In the part one of the latest feature for Gamasutra's sister mobile game news site GamesOnDeck, legendary games developer Steve Wetherill (Jet Set Willy, Command & Conquer
) discusses the development of a one-button game, EA Air Hockey
, this time focusing on the concepts of one-button design.
In this excerpt, Wetherill examines the impetus for developing EA Air Hockey
as a mobile title that can be control through the use of a single button:
“The primary reason to develop a one-button game for a mobile phone is one of simple practicality: the keypads on most mobile phones are not really very good for playing games on. The trend with phones is always smaller, slimmer, flatter - and of course much of the "size" of a phone device comes from the keypad itself.
Keypads are designed to look cool (e.g. RAZR), and so that you can dial a number and (maybe) text a message. Expecting anything much more than that is a luxury for many of the phones out there. Requiring only one button really nullifies this concern - no scrambling to find the right key.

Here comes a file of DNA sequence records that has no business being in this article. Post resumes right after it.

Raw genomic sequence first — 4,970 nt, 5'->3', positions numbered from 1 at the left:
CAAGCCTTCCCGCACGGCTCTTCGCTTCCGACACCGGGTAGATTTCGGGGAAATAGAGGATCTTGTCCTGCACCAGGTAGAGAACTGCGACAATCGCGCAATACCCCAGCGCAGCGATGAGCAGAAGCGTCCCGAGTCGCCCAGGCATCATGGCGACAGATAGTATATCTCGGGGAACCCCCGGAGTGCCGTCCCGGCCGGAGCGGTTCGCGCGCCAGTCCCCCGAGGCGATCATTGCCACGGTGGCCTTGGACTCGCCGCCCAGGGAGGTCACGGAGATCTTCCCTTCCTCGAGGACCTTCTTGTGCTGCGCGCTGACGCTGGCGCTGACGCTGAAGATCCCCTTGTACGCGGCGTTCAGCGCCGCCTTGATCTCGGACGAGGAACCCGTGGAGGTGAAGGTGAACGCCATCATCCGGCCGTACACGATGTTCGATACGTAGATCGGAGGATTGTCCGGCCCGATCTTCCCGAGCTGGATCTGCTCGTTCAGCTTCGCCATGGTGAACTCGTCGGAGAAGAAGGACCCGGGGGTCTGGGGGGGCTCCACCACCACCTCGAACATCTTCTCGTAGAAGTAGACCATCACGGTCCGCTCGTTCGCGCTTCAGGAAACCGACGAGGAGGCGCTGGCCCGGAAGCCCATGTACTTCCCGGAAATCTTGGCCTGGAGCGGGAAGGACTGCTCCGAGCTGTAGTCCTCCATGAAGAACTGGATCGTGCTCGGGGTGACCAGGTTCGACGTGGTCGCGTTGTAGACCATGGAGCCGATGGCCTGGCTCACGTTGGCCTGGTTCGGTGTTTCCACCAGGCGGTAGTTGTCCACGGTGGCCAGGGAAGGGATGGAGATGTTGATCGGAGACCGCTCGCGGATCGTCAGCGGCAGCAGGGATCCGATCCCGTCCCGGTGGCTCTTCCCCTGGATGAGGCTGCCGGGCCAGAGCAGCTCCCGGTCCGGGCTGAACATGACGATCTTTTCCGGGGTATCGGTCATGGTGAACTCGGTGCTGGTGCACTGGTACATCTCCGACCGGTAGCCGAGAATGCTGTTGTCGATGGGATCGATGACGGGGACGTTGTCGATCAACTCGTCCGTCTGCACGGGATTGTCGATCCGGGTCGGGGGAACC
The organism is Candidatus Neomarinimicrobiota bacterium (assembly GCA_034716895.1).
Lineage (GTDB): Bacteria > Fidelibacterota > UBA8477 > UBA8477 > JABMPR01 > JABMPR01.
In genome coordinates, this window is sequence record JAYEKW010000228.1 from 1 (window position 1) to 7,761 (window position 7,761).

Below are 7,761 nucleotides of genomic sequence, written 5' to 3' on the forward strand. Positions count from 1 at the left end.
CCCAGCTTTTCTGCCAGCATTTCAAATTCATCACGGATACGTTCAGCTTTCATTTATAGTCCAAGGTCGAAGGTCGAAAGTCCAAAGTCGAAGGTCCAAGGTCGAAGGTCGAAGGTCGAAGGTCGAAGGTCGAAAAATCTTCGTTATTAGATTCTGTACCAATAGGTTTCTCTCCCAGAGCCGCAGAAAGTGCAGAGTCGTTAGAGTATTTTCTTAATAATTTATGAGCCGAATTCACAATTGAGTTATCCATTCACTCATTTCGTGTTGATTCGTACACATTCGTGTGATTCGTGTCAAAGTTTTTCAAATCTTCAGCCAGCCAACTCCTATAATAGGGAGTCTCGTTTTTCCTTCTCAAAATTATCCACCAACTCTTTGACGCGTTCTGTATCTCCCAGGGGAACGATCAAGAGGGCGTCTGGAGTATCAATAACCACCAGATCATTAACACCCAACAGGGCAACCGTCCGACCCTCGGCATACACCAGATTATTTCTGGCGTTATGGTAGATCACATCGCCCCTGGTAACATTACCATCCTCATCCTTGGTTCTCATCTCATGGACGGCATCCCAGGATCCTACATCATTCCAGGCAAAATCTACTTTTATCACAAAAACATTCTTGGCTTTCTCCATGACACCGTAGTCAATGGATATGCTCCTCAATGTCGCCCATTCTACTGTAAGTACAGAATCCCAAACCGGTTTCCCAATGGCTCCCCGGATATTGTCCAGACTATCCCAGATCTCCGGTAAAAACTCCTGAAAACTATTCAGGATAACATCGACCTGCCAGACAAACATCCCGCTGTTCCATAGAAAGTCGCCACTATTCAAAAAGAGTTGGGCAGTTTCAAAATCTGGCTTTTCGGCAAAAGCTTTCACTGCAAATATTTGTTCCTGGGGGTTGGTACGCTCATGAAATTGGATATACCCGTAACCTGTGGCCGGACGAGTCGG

The other compelling reason to create a one-button game is to appeal to the so-called "casual" gamers and the non-gamers (the "to be converted") as it's these folks who makeup the vast majority of "mobile phone users". A game that is playable with one button should contain little to scare away or embarrass such a player. I wanted to make a game that the salesperson in the cellphone store could just hand to any customer and say, "just press the OK button to play".”
You can now read the full GamesOnDeck feature
, including more from Wetherill on EA Air Hockey
's one-button design, including examples of how this simple design impacts the title's gameplay (no registration required, please feel free to link to this column from external websites).